, Tom Tom Club – Vicar Street, Dublin Tom Tom Club - Vicar Street, Dublin | Nialler9
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Tom Tom Club – Vicar Street, Dublin
, Tom Tom Club – Vicar Street, Dublin
Photo by Damien McGlynn.

For my generation, the music of Tom Tom Club was always a whisper compared to a conversation about Talking Heads. While the latter were revered on the dancefloor, on airwaves and online, the former didn’t seem to have enough champions to raise the band above a curio act. Of course, the two were always going to be closely linked. Tina Weymouth and Chris Frantz formed Tom Tom Club while David Byrne put Talking Heads on hiatus in the early ’80s. The married duo went off and recorded what was to be their seminal self-titled album in the Bahamas. The first time I heard of Tom Tom Club was ‘Under The Boardwalk’ about five years ago, when I realised it was a version of the song I had known a long time, but I didn’t attribute it to Tom Tom Club (the original was by The Drifters).

As it turned out, there were other songs in that unknown yet familiar sphere belonging to the band. ‘Genius Of Love’ was another culprit, one of the most sampled songs of all-time, plundered by many a rap production team throughout the years as well as Mariah Carey’s ‘Fantasy’ and Annie’s ‘Chewing Gum’. The eternally funky synth and guitar line will be forever ripe for sampling. Uffie’s recent version of ‘Wordy Rappinghood’, Tom Tom Club’s rap crossover moment, brought the band’s sound to a newer generation back in May. Tom Tom Club were cool again.

When the duo arrive on stage at Vicar Street, it’s clear that they were always cool. Despite Tina rocking some ill-advised pigtails and the couple being in their sixties, they are effortlessly so. Part of that comes from them playing songs that are now 30 years old and the joy they are clearly experiencing as a result. There’s a contagious exuberance to them. Early on, they introduce “a song about Coney Island” and the unmistakeable swing of ‘Under The Boardwalk’ begins. ‘L’Elephant’ might be an anti-war song with the refrain “tuer, tuer, tuer, tuer” but that doesn’t detract from the dancing, thanks to TTC’s ever tight rhythm section.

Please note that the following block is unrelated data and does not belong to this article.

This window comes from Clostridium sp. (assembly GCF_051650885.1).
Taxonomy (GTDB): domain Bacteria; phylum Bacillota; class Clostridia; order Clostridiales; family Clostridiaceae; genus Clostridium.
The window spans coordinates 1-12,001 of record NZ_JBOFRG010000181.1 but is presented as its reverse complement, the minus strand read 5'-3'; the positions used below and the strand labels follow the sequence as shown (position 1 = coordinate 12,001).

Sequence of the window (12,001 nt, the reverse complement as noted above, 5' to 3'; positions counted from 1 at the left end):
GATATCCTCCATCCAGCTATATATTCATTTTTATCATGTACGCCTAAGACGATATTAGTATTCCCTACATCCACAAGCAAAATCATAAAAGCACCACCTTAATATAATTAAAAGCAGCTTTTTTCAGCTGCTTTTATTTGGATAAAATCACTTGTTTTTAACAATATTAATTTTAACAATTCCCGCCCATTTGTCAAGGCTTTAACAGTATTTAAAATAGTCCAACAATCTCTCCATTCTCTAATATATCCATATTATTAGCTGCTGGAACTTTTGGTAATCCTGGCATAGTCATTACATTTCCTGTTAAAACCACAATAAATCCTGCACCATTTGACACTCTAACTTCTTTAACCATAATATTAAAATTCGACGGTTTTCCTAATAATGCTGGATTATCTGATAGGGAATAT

Weymouth still holds the bass guitar in her own upright way while each hit from Frantz’ drumkit is perfectly audible and booming. They are joined by Victoria Clamp on vocals, Bruce Martin on keyboards and percussion and Pablo Martin on guitar. Employing their son Kid Ginseng as a turntablist is perhaps the only poor choice in the lineup as his scratching was a bit overindulgent over a whole set. A few songs would have sufficed.

The atmosphere of the show is celebratory. Mothers and daughters dance together up the front, young people who have recently discovered the band mingle with an older generation who experienced the band first time around. Tom Tom Club have a long memory too. It might be 23 years since they last played but at one point Frantz says ‘I remember those long hot summer nights in McGonagles,’ a reference to the first time the band played Dublin in 1988. And it’s certainly the first gig I’ve ever experienced where Ballymun and Dun Laoghaire get a shoutout together.

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, Tom Tom Club – Vicar Street, Dublin

Despite a rather odd cover of Hot Chocolate’s ‘You Sexy Thing,’ Tom Tom Club finish on a high. ‘Wordy Rappinghood’ is still an weird off-kilter rap-pop song and the breakdown in ‘Genius Of Love’ culminates in Frantz shouting ‘James Brown… Hotpants!,’ a standout moment in a song that shows Tom Tom Club can still keep you guessing even though they’ve happily settled into their old age as a band.

They finish with two Talking Heads’ numbers, ‘Take Me To The River’ (an Al Green song who TTC also covered in later years) and the effervescent ‘Psycho Killer’ in which the audience take the lead while the band members bounce around on stage. Tom Tom Club were always this effortlessly cool, subsequent generations just hadn’t noticed. That was somewhat rectified tonight.

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